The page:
Luke

Super Moderator
Nov 11, 2011
Milwaukee, WI USA
Luke
Jock, I think you are making the right choice for you. I thought the AF was amazing. And the reach is kind of mind-boggling. I had looked at a LOT of samples of the Panasonic and the Fuji. I was driving myself a bit crazy, but if there is a difference, it is minimal. Another discovery I made though in my brief ownership was that I didn't have any software to read the Fuji RAW files which was another strike against it. I don't know if it's of any use to you, but the super-slow motion video feature was pretty amazing.
 

Yeats

All-Pro
Jul 31, 2012
New Jersey, USA
Chris
Jock, have you considered a m4/3 camera + VF3 + Panny 100-300 lens? That would be 600mm equivalent, and even cropped by 50% it might give a 1000mm/1200mm superzoom a run for it's money. More expensive, but could still be done for under $1000. That's the route I'm going to take, as finances allow.

 

Jock Elliott

Hall of Famer
Jan 3, 2012
Troy, NY
Pardon my epic ignorance . . .

Jock, have you considered a m4/3 camera + VF3 + Panny 100-300 lens? That would be 600mm equivalent, and even cropped by 50% it might give a 1000mm/1200mm superzoom a run for it's money. More expensive, but could still be done for under $1000. That's the route I'm going to take, as finances allow.

Yeats,

Wow, nice photo!

Now to the epic ignorance part -- my knowledge of system cameras basically ended in the 1960s, when if you had a screw-mount camera, you could essentially any screw mount lens on it. Are Panasonic lenses usable on other systems or are they only usable on Panasonic cameras?

Cheers, Jock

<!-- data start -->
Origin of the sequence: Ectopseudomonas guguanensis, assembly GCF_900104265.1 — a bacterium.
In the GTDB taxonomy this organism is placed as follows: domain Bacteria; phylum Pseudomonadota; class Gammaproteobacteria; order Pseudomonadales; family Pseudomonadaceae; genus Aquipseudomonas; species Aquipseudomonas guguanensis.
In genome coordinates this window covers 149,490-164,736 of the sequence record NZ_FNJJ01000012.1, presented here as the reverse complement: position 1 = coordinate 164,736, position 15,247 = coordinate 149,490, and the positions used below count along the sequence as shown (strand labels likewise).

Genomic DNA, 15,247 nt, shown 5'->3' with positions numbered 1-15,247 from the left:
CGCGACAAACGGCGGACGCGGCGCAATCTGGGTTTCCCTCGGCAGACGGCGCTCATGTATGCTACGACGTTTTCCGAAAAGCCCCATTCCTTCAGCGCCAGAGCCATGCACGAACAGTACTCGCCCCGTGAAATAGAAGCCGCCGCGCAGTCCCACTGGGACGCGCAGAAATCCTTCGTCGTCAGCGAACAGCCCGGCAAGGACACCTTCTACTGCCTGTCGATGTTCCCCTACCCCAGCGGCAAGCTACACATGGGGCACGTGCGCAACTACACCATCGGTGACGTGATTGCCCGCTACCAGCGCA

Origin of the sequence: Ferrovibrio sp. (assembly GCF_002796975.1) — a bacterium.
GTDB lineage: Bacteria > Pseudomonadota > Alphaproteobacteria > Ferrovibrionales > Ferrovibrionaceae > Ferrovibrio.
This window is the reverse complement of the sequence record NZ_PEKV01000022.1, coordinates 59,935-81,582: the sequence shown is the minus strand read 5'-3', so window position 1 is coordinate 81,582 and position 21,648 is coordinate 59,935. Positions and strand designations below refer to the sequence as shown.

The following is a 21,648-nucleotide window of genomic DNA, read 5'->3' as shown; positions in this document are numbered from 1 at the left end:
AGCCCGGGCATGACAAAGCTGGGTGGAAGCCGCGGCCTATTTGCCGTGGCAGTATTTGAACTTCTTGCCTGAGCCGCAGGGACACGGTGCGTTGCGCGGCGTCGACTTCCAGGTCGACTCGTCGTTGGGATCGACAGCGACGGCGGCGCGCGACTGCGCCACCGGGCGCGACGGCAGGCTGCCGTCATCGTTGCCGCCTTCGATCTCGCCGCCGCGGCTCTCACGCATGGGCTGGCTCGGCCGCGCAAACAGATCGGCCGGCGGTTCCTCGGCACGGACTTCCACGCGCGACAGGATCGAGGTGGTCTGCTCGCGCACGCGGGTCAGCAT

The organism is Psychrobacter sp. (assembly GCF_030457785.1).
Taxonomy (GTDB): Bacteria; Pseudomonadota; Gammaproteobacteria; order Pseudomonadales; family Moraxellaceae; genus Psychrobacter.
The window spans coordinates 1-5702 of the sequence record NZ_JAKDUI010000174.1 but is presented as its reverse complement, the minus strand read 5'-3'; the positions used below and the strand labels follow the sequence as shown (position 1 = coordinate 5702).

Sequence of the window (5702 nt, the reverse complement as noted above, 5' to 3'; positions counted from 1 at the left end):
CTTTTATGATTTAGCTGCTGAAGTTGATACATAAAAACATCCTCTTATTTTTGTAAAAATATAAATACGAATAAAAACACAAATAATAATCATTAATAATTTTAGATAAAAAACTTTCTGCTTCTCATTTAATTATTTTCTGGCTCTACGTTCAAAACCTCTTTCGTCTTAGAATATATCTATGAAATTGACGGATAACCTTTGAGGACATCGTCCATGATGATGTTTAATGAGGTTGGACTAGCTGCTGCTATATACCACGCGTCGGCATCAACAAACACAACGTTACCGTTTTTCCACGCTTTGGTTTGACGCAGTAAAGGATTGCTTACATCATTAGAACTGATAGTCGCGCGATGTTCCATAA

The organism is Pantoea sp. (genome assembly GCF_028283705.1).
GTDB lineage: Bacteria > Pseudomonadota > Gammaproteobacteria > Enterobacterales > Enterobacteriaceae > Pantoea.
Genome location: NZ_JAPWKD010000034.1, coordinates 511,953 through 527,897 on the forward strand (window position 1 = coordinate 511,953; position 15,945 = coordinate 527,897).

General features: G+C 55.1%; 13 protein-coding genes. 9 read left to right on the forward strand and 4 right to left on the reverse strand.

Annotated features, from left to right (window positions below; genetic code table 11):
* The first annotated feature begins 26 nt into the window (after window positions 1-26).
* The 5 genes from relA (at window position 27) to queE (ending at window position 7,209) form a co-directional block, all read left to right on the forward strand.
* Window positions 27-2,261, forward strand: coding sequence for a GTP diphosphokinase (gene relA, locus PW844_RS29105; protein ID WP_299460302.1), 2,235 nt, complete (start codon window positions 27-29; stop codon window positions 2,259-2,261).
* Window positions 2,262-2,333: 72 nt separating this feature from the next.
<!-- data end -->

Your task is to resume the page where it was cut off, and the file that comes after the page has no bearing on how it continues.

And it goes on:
Luke

Super Moderator
Nov 11, 2011
Milwaukee, WI USA
Luke
Panasonic and Olympus cameras are part of a system called micro four thirds (they were both part of an earlier standard called four thirds, so be aware that there are some {mainly} Olympus lenses that are not strictly compatible with m43 without the use of an adapter).

The system is much more compact than a DSLR and the step up in IQ from a the small sensor superzoom is quite considerable. So you could get any of the m43 bodies and the Panasonic 100-300 or the Olympus 75-300 and have a high IQ dedicated telezoom machine. Obviously you could add another lens or two to cover closer focal lengths, too. When researching these cameras, keep in mind that they have a crop factor of x2 which just means when comparing focal lengths against euqivalents in your superzooms. So those 300mm at the long end of m43 cameras will be the same as your FZ150 being a 600mm equivalent.

But you'll have more quality and latitude for cropping. You can view a pretty big selection of samples from our sister site in this gallery for the 100-300...... http://www.mu-43.com/showthread.php?t=7871 (keep in mind different skill levels and sample variation).
 

demiro

Serious Compacts For Life
Dec 15, 2011